Wednesday, June 12, 2013

Statute of Limitations Doesn’t Apply In Murders

Florida Man Arrested For Shooting 26 Years Ago

Each state sets its own statute of limitations on all crimes committed within that state, but there is at least one crime they all agree should have no time limits on prosecution: capital murder.

A murder suspect arrested in Florida last week is finding this out the hard way. Justo Santos was arrested in Miami last Thursday for allegedly killing another man in New York in November 1986, according to the New York Daily News, which broke the story.

Murder Suspect 

According to the news story, Santos was 16 when he allegedly shot Jose Martinez, a restaurant owner. New York police detectives discovered Santos had fled to the Dominican Republic, where he supposedly was imprisoned for murder. The New York case was then shut down, until the restaurant owner’s daughter tracked down Santos using Internet fee-for-a-search databases. Joselyn Martinez, 36, passed along her research earlier this year to New York detectives, who reopened the case and arested Santos. He is scheduled for extradition later this week.

Justo Sanchez had been working in Miami as manager of a janitorial company.

Florida's Statute of Limitations

In Florida, any felony crime that results in someone’s death can be prosecuted at any time.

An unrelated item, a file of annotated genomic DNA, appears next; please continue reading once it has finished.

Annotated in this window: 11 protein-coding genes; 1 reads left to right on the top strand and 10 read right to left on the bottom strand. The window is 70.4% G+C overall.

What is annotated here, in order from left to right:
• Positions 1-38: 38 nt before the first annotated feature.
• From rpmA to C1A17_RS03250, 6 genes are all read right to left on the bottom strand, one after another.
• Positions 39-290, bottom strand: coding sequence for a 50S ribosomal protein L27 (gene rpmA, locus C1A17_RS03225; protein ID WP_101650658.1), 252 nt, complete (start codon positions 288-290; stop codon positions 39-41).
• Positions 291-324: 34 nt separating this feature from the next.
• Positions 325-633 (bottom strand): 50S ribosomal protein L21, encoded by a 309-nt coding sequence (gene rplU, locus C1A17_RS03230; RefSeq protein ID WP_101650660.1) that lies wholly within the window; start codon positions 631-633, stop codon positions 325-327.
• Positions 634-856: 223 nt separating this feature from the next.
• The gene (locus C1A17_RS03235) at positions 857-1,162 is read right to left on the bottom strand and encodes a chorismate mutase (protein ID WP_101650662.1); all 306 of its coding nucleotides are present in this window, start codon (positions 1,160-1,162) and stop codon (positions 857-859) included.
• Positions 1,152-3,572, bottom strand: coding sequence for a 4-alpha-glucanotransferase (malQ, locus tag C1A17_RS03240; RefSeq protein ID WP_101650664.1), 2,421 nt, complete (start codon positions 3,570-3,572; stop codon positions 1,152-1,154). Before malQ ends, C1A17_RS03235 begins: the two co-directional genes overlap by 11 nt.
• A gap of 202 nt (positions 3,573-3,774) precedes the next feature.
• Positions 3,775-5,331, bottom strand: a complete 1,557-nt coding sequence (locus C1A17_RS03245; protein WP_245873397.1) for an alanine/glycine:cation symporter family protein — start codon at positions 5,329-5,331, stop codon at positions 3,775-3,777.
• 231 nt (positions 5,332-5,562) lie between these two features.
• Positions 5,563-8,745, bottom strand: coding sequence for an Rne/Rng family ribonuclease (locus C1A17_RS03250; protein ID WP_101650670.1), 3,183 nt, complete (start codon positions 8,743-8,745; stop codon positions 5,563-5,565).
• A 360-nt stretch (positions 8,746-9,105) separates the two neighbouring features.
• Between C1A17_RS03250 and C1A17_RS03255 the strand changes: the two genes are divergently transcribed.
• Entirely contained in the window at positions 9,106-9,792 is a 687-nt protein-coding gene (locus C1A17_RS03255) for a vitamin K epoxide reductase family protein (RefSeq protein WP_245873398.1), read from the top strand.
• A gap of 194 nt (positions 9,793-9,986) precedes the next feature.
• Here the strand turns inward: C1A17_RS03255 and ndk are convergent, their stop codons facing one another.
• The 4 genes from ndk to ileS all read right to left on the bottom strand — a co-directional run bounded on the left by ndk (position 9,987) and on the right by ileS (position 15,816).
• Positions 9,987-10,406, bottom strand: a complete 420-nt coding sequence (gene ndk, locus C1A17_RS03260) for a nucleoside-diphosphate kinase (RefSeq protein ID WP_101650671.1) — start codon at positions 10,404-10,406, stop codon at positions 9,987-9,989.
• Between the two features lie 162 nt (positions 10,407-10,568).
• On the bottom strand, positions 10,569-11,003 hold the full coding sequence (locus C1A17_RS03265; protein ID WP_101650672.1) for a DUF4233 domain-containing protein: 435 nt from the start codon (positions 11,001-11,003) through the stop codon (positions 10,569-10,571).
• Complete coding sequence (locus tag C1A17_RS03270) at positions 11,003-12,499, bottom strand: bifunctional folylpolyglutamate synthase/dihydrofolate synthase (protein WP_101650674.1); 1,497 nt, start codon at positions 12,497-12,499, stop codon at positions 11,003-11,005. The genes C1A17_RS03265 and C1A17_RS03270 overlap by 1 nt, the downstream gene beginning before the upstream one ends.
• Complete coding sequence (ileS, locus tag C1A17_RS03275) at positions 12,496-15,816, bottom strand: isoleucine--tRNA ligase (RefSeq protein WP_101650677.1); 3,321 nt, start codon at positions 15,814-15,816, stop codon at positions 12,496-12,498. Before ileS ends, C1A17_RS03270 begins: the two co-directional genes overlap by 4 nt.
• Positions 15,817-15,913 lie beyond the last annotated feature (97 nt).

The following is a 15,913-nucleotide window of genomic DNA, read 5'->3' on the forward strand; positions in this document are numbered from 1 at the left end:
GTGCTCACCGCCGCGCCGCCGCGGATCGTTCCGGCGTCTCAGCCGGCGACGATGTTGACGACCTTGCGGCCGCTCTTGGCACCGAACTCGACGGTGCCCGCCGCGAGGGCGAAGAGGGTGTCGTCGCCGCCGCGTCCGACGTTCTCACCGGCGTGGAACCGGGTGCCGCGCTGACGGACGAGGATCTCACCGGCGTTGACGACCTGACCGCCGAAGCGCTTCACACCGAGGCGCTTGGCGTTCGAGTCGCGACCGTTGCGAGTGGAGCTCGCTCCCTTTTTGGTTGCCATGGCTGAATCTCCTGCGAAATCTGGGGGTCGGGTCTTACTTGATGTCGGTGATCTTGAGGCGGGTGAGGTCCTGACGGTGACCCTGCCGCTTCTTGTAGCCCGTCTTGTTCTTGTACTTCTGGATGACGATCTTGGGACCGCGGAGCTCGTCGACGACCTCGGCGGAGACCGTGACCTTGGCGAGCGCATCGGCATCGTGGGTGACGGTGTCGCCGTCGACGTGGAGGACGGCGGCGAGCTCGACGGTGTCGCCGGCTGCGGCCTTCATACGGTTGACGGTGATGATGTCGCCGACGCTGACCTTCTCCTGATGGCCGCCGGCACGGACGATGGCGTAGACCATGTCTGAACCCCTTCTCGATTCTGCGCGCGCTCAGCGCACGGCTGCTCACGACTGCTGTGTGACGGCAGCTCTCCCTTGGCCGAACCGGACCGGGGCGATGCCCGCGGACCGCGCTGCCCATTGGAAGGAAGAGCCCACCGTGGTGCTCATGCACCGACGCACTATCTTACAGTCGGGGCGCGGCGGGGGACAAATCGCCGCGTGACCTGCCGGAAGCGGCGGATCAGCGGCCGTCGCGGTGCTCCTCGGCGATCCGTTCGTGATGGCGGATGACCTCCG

Florida law provides the following general rules for statute of limitations for prosecution:

A felony in the first degree must be initiated within four years after it is committed.

Any other felony must be initiated within three years after it is committed.

A misdemeanor in the first degree must be initiated within two years after it is committed.

A misdemeanor in the second degree or a non-criminal violation must be initiated within one year after it is committed.

Exceptions to Limitations

But the law provides for many exceptions, most notably when DNA evidence surfaces that links someone to an older case. In those cases, the law states that law enforcement have one year from the date that the identity of the suspect is established.

It also states that: “The period of limitation does not run during any time when the defendant is continuously absent from the state or has no reasonably ascertainable place of abode or work within the state.”

If you wish to consult an attorney regarding the statute of limitations, you may call the law offices of Eric A. Kay.

Photo credit: seychelles88

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